Terminal Evaluation for Biodiversity Conservation in Multiple-use Forest Landscapes in Sabah

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Evaluation Plan:
2016-2021, Malaysia
Evaluation Type:
Final Project
Planned End Date:
06/2020
Completion Date:
04/2020
Status:
Completed
Management Response:
Yes
Evaluation Budget(US $):
85,000

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Title Terminal Evaluation for Biodiversity Conservation in Multiple-use Forest Landscapes in Sabah
Atlas Project Number: 00063217
Evaluation Plan: 2016-2021, Malaysia
Evaluation Type: Final Project
Status: Completed
Completion Date: 04/2020
Planned End Date: 06/2020
Management Response: Yes
Focus Area:
  • 1. Sustainable
  • 2. Others
Corporate Outcome and Output (UNDP Strategic Plan 2018-2021)
  • 1. Output 1.4.1 Solutions scaled up for sustainable management of natural resources, including sustainable commodities and green and inclusive value chains
SDG Goal
  • Goal 15. Protect, restore and promote sustainable use of terrestrial ecosystems, sustainably manage forests, combat desertification, and halt and reverse land degradation and halt biodiversity loss
SDG Target
  • 15.1 By 2020, ensure the conservation, restoration and sustainable use of terrestrial and inland freshwater ecosystems and their services, in particular forests, wetlands, mountains and drylands, in line with obligations under international agreements
  • 15.2 By 2020, promote the implementation of sustainable management of all types of forests, halt deforestation, restore degraded forests and substantially increase afforestation and reforestation globally
Evaluation Budget(US $): 85,000
Source of Funding:
Evaluation Expenditure(US $): 85,000
Joint Programme: No
Joint Evaluation: No
Evaluation Team members:
Name Title Nationality
James Berdach Lead
Yeo Bee Hong Environmental Economist
Tong Pei Sin Biodiversity Specialist
GEF Evaluation: Yes
GEF Project Title: Biodiversity Conservation in Multiple-use Forest Landscapes in Sabah
Evaluation Type: Terminal Evaluation
Focal Area: Biodiversity
Project Type: FSP
GEF Phase: GEF-4
GEF Project ID: 4182
PIMS Number: 4186
Key Stakeholders: Sabah Forestry Department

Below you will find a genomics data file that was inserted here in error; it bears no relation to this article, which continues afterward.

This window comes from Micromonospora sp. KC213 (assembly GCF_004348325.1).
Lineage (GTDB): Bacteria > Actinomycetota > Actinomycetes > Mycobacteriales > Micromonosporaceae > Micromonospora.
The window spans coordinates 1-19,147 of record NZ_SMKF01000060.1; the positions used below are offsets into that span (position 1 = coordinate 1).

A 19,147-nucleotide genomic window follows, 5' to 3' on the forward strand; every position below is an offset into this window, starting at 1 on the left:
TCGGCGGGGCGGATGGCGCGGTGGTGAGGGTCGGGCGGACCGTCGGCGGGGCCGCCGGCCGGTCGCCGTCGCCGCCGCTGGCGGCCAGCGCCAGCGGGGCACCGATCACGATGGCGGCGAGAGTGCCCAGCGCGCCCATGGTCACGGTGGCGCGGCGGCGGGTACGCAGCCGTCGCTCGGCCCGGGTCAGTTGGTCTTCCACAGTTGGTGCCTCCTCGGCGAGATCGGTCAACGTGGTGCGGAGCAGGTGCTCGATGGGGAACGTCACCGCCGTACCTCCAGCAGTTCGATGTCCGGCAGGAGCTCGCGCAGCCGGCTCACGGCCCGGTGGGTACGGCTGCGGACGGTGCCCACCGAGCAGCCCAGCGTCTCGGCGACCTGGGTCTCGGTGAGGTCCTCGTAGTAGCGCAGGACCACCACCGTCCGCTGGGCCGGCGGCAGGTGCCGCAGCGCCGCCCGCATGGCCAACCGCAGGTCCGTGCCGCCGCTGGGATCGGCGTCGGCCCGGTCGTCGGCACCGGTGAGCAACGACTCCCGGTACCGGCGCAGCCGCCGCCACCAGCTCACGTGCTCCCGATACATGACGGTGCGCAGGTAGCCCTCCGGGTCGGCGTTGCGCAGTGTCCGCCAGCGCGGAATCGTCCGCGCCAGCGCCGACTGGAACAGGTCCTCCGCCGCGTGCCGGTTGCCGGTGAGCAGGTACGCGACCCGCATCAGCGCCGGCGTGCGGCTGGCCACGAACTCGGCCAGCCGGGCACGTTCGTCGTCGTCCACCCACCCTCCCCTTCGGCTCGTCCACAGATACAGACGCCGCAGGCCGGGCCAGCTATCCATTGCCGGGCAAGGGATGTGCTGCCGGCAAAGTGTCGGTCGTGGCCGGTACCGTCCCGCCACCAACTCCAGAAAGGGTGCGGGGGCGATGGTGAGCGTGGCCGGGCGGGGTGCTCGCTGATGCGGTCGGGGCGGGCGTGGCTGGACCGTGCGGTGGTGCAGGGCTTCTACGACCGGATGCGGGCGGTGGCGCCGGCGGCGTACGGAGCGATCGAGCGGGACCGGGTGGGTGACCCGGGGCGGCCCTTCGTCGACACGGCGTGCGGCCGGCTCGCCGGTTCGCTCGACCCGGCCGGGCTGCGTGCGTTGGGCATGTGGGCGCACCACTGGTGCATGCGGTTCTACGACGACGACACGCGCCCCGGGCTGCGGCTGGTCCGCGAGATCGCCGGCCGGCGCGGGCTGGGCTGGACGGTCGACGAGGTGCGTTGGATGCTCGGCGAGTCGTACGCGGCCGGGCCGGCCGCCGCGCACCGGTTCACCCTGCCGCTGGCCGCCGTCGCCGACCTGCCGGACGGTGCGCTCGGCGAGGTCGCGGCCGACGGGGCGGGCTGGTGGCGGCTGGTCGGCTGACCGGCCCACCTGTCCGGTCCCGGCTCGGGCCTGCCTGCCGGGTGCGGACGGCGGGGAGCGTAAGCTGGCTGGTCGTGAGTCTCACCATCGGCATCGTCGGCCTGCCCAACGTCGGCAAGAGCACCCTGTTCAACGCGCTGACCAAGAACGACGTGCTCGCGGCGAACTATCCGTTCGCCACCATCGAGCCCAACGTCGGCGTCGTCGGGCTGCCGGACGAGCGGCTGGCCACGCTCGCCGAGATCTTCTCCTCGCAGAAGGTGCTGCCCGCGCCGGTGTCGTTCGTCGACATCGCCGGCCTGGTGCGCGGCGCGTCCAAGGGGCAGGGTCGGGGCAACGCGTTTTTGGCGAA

Countries: MALAYSIA
Lessons
1.

Proper planning and preparation for the utilization of research data is essential. A considerable proportion of the project budget was invested into generating research data, which provided an opportunity to establish a rigorous, science-based foundation for decision- making. However, equally important as the production of accurate and reliable data, is consideration of how the information will be applied and communicated, by whom and for whom. Adequate preparation needs to be made, to ensure that the intended users are properly prepared to understand, manage, and apply the data. This requires careful consideration and planning, and should be accompanied by appropriate training with counterparts at the outset of any such data-gathering effort.


2.

An initial period of socialization may help to reduce delays later on, and make project start-up processes smoother. An introductory preparatory period of socialization is being considered as standard practice for future GEF projects to afford sufficient time to enable 58 project personnel to familiarize themselves with project administrative, financial and monitoring requirements.30 As the Sabah MFL project involved different types of reporting at various levels, for both administrative and financial functions, socialization would be important to ensure an efficient and smooth start-up. This might include, for example, detailed briefings and guidance by the Executing Agency on standard administrative and financial reporting procedures and requirements for GEF projects. Providing additional training on standard tools used by GEF in designing and monitoring projects (e.g., SRF, METT, theory of change) to ensure good understanding among project personnel, would also be important. Administratively, recruitment of key personnel can often result in prolonged delays at project startup. The socialization phase would provide time for these processes to proceed more smoothly. In addition, a socialization period would enable greater communication, coordination and strategic planning with stakeholders concerning the most effective mechanisms and approaches to be applied for project implementation.


3.

An initial period of socialization may help to reduce delays later on, and make project start-up processes smoother. An introductory preparatory period of socialization is being considered as standard practice for future GEF projects to afford sufficient time to enable 58 project personnel to familiarize themselves with project administrative, financial and monitoring requirements.30 As the Sabah MFL project involved different types of reporting at various levels, for both administrative and financial functions, socialization would be important to ensure an efficient and smooth start-up. This might include, for example, detailed briefings and guidance by the Executing Agency on standard administrative and financial reporting procedures and requirements for GEF projects. Providing additional training on standard tools used by GEF in designing and monitoring projects (e.g., SRF, METT, theory of change) to ensure good understanding among project personnel, would also be important. Administratively, recruitment of key personnel can often result in prolonged delays at project startup. The socialization phase would provide time for these processes to proceed more smoothly. In addition, a socialization period would enable greater communication, coordination and strategic planning with stakeholders concerning the most effective mechanisms and approaches to be applied for project implementation.